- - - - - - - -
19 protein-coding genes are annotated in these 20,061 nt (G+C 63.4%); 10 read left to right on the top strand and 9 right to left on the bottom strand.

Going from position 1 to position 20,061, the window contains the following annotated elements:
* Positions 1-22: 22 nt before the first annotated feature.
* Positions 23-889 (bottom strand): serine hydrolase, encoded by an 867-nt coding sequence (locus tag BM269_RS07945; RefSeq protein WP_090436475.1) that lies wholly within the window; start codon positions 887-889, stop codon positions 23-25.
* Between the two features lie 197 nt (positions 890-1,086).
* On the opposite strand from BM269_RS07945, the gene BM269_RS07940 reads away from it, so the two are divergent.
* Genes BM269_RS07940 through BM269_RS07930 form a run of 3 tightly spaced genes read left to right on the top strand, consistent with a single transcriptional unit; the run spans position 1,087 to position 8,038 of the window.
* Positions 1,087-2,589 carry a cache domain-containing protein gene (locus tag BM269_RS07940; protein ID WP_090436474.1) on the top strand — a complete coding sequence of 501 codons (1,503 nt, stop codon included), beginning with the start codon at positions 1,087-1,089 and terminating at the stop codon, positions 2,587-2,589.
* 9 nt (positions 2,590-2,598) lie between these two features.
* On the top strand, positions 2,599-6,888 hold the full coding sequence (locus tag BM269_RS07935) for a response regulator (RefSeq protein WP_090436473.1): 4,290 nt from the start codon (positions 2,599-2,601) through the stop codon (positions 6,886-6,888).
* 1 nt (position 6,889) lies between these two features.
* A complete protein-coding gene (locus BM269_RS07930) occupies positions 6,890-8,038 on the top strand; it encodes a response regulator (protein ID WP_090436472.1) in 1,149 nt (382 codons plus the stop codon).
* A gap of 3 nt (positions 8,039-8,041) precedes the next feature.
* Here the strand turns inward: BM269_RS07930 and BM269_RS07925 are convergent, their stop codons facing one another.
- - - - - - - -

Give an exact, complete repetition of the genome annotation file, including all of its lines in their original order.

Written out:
19 protein-coding genes are annotated in these 20,061 nt (G+C 63.4%); 10 read left to right on the top strand and 9 right to left on the bottom strand.

Going from position 1 to position 20,061, the window contains the following annotated elements:
* Positions 1-22: 22 nt before the first annotated feature.
* Positions 23-889 (bottom strand): serine hydrolase, encoded by an 867-nt coding sequence (locus tag BM269_RS07945; RefSeq protein WP_090436475.1) that lies wholly within the window; start codon positions 887-889, stop codon positions 23-25.
* Between the two features lie 197 nt (positions 890-1,086).
* On the opposite strand from BM269_RS07945, the gene BM269_RS07940 reads away from it, so the two are divergent.
* Genes BM269_RS07940 through BM269_RS07930 form a run of 3 tightly spaced genes read left to right on the top strand, consistent with a single transcriptional unit; the run spans position 1,087 to position 8,038 of the window.
* Positions 1,087-2,589 carry a cache domain-containing protein gene (locus tag BM269_RS07940; protein ID WP_090436474.1) on the top strand — a complete coding sequence of 501 codons (1,503 nt, stop codon included), beginning with the start codon at positions 1,087-1,089 and terminating at the stop codon, positions 2,587-2,589.
* 9 nt (positions 2,590-2,598) lie between these two features.
* On the top strand, positions 2,599-6,888 hold the full coding sequence (locus tag BM269_RS07935) for a response regulator (RefSeq protein WP_090436473.1): 4,290 nt from the start codon (positions 2,599-2,601) through the stop codon (positions 6,886-6,888).
* 1 nt (position 6,889) lies between these two features.
* A complete protein-coding gene (locus BM269_RS07930) occupies positions 6,890-8,038 on the top strand; it encodes a response regulator (protein ID WP_090436472.1) in 1,149 nt (382 codons plus the stop codon).
* A gap of 3 nt (positions 8,039-8,041) precedes the next feature.
* Here the strand turns inward: BM269_RS07930 and BM269_RS07925 are convergent, their stop codons facing one another.